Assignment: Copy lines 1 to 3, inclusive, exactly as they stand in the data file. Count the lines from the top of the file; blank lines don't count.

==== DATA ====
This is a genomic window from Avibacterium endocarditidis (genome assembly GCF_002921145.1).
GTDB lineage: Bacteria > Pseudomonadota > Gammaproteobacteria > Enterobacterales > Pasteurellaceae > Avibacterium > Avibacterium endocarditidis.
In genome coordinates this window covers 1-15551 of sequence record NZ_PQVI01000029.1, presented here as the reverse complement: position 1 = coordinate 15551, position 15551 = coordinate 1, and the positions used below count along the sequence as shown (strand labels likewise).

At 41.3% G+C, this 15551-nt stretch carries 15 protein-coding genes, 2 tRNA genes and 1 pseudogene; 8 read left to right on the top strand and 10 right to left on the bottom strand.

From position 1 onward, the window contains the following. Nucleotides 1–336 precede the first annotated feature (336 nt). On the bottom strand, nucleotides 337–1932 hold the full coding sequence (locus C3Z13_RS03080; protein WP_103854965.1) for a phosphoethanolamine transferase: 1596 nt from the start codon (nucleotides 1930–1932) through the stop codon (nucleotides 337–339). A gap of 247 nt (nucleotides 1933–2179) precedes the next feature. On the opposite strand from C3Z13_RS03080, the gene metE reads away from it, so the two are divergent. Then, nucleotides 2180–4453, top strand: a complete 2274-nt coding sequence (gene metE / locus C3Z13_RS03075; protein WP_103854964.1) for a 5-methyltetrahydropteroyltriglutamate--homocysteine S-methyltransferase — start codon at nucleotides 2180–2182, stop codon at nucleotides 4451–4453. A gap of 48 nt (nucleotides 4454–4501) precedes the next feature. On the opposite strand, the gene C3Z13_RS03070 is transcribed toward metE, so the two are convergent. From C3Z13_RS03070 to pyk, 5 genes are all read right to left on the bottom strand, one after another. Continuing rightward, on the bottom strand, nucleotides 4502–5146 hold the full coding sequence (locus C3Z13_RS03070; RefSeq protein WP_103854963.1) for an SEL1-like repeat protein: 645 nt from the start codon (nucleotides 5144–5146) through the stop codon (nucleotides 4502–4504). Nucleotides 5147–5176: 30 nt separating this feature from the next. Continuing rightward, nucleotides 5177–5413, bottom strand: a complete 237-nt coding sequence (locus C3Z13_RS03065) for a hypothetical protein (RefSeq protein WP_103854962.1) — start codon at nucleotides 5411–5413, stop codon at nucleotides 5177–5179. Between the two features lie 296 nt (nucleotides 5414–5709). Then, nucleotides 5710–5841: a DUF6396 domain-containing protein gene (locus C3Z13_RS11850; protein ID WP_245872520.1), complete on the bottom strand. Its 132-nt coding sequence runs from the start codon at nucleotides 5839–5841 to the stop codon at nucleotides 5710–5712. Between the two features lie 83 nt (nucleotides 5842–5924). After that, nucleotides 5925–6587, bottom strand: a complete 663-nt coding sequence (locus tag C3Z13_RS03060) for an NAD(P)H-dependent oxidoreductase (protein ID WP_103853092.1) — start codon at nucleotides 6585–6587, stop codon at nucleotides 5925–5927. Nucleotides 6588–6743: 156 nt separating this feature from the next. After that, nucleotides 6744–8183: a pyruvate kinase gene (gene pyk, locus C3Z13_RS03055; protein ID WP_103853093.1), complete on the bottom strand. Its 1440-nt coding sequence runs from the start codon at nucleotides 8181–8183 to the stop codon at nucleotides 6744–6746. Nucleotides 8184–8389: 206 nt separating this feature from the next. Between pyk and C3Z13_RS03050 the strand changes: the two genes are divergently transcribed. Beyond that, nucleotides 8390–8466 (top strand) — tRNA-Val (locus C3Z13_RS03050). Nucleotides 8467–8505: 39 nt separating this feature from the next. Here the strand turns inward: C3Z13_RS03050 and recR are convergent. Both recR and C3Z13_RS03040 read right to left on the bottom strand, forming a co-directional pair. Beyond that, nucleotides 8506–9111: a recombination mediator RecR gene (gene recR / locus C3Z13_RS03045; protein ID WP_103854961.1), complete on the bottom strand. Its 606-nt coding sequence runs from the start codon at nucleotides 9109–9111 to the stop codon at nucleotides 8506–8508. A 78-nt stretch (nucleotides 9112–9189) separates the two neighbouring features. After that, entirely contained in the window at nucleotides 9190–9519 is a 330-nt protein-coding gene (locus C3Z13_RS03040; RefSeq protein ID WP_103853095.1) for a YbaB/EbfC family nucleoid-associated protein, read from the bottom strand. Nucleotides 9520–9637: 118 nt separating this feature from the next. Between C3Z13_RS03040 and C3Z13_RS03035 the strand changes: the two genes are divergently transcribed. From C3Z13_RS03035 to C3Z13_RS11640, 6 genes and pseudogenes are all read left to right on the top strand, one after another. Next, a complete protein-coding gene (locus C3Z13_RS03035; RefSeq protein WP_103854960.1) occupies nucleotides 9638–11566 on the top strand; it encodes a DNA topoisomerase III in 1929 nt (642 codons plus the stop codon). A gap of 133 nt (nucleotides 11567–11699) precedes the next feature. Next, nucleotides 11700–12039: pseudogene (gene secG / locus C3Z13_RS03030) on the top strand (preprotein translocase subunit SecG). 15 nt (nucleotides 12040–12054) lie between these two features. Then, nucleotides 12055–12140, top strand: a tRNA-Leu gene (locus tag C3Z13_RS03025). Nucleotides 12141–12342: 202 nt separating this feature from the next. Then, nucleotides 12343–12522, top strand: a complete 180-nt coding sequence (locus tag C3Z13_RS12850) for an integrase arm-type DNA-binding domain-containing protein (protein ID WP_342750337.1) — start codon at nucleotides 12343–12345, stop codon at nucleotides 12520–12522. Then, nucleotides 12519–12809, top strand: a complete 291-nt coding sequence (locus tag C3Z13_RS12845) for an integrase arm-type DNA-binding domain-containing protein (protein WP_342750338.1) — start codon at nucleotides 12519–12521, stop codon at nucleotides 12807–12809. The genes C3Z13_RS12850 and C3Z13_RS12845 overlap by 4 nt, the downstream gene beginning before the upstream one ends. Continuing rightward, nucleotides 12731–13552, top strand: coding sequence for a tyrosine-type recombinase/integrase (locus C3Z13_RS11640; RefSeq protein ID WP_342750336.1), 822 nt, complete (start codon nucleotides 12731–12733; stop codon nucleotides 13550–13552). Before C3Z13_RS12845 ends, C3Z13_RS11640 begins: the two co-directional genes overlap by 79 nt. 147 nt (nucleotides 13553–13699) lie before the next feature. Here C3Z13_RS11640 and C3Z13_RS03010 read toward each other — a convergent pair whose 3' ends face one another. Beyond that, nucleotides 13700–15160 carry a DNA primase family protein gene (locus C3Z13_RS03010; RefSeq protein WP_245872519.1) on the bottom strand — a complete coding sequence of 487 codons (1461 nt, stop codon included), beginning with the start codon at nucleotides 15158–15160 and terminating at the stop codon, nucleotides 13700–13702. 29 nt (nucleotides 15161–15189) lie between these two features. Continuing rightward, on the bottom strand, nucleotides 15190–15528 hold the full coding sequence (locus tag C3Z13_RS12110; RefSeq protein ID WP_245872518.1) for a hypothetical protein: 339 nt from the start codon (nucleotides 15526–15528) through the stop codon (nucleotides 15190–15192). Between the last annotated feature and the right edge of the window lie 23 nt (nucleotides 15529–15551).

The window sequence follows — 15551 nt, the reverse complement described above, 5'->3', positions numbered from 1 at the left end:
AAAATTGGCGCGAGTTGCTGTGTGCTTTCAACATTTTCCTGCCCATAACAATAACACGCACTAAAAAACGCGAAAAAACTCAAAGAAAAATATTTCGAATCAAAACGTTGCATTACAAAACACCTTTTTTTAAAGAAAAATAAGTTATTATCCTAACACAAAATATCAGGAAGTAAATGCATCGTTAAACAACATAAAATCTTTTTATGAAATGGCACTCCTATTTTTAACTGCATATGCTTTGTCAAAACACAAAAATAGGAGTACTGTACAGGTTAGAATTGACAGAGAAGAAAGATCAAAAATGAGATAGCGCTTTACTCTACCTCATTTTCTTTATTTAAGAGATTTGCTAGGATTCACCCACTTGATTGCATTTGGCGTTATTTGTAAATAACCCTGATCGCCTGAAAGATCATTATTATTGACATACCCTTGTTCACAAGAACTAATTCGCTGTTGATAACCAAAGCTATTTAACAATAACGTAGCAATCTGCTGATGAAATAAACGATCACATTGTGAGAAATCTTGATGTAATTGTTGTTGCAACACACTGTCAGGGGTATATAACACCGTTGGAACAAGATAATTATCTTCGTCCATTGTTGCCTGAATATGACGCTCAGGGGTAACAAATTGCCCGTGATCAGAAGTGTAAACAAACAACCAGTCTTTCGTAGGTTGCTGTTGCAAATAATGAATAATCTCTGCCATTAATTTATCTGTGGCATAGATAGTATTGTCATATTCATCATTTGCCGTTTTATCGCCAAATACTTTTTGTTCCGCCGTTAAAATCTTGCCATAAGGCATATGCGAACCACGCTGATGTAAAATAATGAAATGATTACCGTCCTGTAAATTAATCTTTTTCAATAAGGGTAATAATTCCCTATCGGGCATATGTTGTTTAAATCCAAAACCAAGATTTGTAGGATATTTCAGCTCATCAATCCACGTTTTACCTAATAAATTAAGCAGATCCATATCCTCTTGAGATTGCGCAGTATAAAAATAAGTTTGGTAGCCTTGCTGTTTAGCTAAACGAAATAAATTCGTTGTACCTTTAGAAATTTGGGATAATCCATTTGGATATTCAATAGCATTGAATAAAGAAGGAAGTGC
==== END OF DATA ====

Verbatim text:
This is a genomic window from Avibacterium endocarditidis (genome assembly GCF_002921145.1).
GTDB lineage: Bacteria > Pseudomonadota > Gammaproteobacteria > Enterobacterales > Pasteurellaceae > Avibacterium > Avibacterium endocarditidis.
In genome coordinates this window covers 1-15551 of sequence record NZ_PQVI01000029.1, presented here as the reverse complement: position 1 = coordinate 15551, position 15551 = coordinate 1, and the positions used below count along the sequence as shown (strand labels likewise).